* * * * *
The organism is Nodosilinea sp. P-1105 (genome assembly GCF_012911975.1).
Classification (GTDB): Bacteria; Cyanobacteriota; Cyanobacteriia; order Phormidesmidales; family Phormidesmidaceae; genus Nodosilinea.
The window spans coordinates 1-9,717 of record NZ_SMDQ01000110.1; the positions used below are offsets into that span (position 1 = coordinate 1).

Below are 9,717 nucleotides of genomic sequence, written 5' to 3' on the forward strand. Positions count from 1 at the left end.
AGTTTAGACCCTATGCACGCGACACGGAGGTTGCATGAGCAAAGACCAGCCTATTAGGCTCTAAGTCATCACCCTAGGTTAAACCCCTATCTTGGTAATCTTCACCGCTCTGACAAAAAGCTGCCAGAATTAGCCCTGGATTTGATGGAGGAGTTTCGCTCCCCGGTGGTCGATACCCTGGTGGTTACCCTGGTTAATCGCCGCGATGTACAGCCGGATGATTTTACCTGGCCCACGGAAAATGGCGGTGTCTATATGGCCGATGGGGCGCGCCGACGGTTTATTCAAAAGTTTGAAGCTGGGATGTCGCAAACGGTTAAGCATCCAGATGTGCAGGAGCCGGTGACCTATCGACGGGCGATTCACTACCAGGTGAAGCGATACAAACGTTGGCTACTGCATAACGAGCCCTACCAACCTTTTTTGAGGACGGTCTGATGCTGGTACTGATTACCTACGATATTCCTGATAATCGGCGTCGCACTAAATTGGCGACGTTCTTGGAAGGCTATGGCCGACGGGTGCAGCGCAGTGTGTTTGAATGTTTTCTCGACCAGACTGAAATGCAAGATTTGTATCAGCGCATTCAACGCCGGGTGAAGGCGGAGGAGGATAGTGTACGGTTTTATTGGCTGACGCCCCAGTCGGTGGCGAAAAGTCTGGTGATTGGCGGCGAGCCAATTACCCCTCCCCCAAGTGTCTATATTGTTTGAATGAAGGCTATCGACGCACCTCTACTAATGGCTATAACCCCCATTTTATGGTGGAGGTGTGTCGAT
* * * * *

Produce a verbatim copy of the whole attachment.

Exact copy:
The organism is Nodosilinea sp. P-1105 (genome assembly GCF_012911975.1).
Classification (GTDB): Bacteria; Cyanobacteriota; Cyanobacteriia; order Phormidesmidales; family Phormidesmidaceae; genus Nodosilinea.
The window spans coordinates 1-9,717 of record NZ_SMDQ01000110.1; the positions used below are offsets into that span (position 1 = coordinate 1).

Below are 9,717 nucleotides of genomic sequence, written 5' to 3' on the forward strand. Positions count from 1 at the left end.
AGTTTAGACCCTATGCACGCGACACGGAGGTTGCATGAGCAAAGACCAGCCTATTAGGCTCTAAGTCATCACCCTAGGTTAAACCCCTATCTTGGTAATCTTCACCGCTCTGACAAAAAGCTGCCAGAATTAGCCCTGGATTTGATGGAGGAGTTTCGCTCCCCGGTGGTCGATACCCTGGTGGTTACCCTGGTTAATCGCCGCGATGTACAGCCGGATGATTTTACCTGGCCCACGGAAAATGGCGGTGTCTATATGGCCGATGGGGCGCGCCGACGGTTTATTCAAAAGTTTGAAGCTGGGATGTCGCAAACGGTTAAGCATCCAGATGTGCAGGAGCCGGTGACCTATCGACGGGCGATTCACTACCAGGTGAAGCGATACAAACGTTGGCTACTGCATAACGAGCCCTACCAACCTTTTTTGAGGACGGTCTGATGCTGGTACTGATTACCTACGATATTCCTGATAATCGGCGTCGCACTAAATTGGCGACGTTCTTGGAAGGCTATGGCCGACGGGTGCAGCGCAGTGTGTTTGAATGTTTTCTCGACCAGACTGAAATGCAAGATTTGTATCAGCGCATTCAACGCCGGGTGAAGGCGGAGGAGGATAGTGTACGGTTTTATTGGCTGACGCCCCAGTCGGTGGCGAAAAGTCTGGTGATTGGCGGCGAGCCAATTACCCCTCCCCCAAGTGTCTATATTGTTTGAATGAAGGCTATCGACGCACCTCTACTAATGGCTATAACCCCCATTTTATGGTGGAGGTGTGTCGAT